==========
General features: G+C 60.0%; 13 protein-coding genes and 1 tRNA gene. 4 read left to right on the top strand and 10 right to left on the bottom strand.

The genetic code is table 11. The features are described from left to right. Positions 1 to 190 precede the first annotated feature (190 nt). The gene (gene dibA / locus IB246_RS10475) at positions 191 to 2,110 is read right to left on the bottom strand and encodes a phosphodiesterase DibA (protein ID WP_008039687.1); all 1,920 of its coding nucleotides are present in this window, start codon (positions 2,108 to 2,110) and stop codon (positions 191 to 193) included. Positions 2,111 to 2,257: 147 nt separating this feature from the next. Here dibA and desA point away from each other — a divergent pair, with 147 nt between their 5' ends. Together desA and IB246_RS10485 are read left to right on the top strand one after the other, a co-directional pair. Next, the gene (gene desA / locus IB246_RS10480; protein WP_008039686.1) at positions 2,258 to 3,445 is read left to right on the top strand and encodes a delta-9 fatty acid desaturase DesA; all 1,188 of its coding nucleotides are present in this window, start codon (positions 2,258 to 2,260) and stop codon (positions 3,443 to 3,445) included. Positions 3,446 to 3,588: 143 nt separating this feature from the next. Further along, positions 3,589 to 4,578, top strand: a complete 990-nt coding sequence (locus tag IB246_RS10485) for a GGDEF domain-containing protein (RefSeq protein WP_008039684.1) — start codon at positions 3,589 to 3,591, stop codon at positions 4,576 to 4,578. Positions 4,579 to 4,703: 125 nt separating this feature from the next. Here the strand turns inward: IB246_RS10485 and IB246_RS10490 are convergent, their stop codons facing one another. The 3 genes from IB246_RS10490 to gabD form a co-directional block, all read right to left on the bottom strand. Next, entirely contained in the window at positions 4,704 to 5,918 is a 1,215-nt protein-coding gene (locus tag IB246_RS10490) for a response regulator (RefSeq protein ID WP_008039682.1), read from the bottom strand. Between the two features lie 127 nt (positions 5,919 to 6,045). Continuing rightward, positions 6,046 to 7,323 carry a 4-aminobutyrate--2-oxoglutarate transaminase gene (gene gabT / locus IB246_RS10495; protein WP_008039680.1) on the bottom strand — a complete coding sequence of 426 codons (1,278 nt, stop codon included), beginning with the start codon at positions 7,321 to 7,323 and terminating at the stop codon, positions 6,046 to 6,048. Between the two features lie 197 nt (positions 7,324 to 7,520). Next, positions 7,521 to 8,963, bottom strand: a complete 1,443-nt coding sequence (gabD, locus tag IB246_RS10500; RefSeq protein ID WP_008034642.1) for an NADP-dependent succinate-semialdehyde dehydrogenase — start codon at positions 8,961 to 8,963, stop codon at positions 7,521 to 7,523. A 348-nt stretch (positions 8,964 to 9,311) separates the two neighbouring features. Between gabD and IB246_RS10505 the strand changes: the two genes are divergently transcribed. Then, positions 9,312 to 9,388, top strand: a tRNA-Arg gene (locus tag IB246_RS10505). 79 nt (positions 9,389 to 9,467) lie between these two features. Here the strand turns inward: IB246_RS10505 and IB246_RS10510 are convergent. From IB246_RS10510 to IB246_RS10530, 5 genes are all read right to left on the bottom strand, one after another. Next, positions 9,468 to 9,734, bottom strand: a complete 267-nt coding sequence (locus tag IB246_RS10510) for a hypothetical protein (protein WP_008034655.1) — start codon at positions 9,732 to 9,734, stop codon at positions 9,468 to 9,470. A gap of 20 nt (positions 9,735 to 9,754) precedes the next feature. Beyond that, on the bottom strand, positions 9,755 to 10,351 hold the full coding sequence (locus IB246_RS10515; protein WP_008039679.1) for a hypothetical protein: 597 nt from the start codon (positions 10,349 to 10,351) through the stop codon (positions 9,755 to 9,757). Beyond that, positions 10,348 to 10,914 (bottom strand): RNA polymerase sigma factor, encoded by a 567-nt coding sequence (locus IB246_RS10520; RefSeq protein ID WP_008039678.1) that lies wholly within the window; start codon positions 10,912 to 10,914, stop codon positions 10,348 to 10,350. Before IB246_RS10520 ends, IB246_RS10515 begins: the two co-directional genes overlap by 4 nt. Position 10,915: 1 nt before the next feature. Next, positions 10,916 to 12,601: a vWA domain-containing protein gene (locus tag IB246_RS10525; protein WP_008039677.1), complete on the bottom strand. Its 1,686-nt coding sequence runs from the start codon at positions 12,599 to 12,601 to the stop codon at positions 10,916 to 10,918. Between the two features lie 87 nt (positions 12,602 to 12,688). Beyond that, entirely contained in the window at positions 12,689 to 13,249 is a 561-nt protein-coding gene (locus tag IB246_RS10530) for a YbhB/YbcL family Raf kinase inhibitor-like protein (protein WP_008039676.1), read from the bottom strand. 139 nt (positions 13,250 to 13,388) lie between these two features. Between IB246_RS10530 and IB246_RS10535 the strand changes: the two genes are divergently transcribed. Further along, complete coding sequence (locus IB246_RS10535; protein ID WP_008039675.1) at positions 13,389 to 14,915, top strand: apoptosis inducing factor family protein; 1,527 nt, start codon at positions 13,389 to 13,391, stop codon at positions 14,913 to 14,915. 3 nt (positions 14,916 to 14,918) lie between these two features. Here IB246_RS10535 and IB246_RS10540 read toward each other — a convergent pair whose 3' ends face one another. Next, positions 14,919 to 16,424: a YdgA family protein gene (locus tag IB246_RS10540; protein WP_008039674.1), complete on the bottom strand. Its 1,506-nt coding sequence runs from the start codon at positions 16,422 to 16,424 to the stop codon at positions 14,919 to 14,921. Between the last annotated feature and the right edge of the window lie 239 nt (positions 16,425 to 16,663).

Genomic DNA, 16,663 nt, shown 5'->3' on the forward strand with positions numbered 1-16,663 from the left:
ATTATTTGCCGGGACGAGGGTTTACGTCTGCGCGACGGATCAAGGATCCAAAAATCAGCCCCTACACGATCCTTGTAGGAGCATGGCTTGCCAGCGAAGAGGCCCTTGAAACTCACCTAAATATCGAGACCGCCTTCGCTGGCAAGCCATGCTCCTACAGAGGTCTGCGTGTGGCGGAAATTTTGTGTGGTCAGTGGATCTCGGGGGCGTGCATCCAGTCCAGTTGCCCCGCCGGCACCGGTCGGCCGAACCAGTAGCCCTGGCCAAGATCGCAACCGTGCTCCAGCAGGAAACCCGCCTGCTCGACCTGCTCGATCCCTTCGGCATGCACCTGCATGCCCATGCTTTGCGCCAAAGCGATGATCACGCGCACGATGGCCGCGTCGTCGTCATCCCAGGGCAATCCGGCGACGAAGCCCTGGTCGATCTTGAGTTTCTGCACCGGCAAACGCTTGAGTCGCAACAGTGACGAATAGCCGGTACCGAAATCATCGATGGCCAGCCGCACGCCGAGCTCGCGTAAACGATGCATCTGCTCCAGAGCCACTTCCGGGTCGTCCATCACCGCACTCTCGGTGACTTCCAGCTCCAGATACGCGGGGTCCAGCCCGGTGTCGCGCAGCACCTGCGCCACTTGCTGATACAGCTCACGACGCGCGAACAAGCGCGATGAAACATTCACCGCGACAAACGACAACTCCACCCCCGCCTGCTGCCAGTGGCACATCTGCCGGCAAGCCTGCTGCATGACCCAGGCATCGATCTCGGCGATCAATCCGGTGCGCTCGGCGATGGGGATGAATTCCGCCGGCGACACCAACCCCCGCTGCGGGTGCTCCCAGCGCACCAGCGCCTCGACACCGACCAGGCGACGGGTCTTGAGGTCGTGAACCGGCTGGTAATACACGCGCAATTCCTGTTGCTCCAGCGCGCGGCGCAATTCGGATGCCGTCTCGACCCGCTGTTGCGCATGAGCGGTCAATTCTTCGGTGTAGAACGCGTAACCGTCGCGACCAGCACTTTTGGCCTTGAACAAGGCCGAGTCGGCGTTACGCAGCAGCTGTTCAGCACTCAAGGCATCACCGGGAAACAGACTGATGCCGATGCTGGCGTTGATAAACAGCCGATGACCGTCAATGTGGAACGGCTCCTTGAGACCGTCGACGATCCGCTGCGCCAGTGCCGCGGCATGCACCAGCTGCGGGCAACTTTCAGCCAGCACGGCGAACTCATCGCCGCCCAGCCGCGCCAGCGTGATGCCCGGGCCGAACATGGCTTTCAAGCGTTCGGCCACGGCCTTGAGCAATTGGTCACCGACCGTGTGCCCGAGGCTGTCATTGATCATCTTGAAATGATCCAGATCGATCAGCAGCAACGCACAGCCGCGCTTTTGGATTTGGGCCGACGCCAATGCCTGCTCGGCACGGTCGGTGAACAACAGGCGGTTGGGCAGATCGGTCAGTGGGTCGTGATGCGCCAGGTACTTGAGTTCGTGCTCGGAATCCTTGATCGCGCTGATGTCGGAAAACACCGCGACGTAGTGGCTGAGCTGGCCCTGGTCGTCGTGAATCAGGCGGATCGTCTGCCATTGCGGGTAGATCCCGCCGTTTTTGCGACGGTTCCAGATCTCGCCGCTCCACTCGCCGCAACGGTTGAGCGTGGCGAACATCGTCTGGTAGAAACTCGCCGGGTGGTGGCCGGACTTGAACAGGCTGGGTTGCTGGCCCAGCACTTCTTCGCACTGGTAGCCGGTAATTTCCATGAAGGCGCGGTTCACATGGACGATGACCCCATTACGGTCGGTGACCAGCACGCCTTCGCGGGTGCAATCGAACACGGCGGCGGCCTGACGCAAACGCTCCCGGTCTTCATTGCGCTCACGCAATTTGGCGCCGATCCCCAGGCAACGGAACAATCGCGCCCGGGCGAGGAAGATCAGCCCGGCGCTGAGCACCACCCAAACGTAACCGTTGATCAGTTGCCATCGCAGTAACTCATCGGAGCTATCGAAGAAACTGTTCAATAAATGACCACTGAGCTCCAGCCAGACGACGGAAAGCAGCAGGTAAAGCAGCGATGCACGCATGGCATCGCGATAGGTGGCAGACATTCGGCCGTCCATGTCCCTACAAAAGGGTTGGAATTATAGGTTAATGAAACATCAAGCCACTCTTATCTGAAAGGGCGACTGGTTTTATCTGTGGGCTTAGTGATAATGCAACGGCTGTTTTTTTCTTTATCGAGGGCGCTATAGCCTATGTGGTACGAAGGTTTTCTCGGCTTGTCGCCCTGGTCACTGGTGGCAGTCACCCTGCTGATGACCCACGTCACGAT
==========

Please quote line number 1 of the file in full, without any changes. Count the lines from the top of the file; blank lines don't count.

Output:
General features: G+C 60.0%; 13 protein-coding genes and 1 tRNA gene. 4 read left to right on the top strand and 10 right to left on the bottom strand.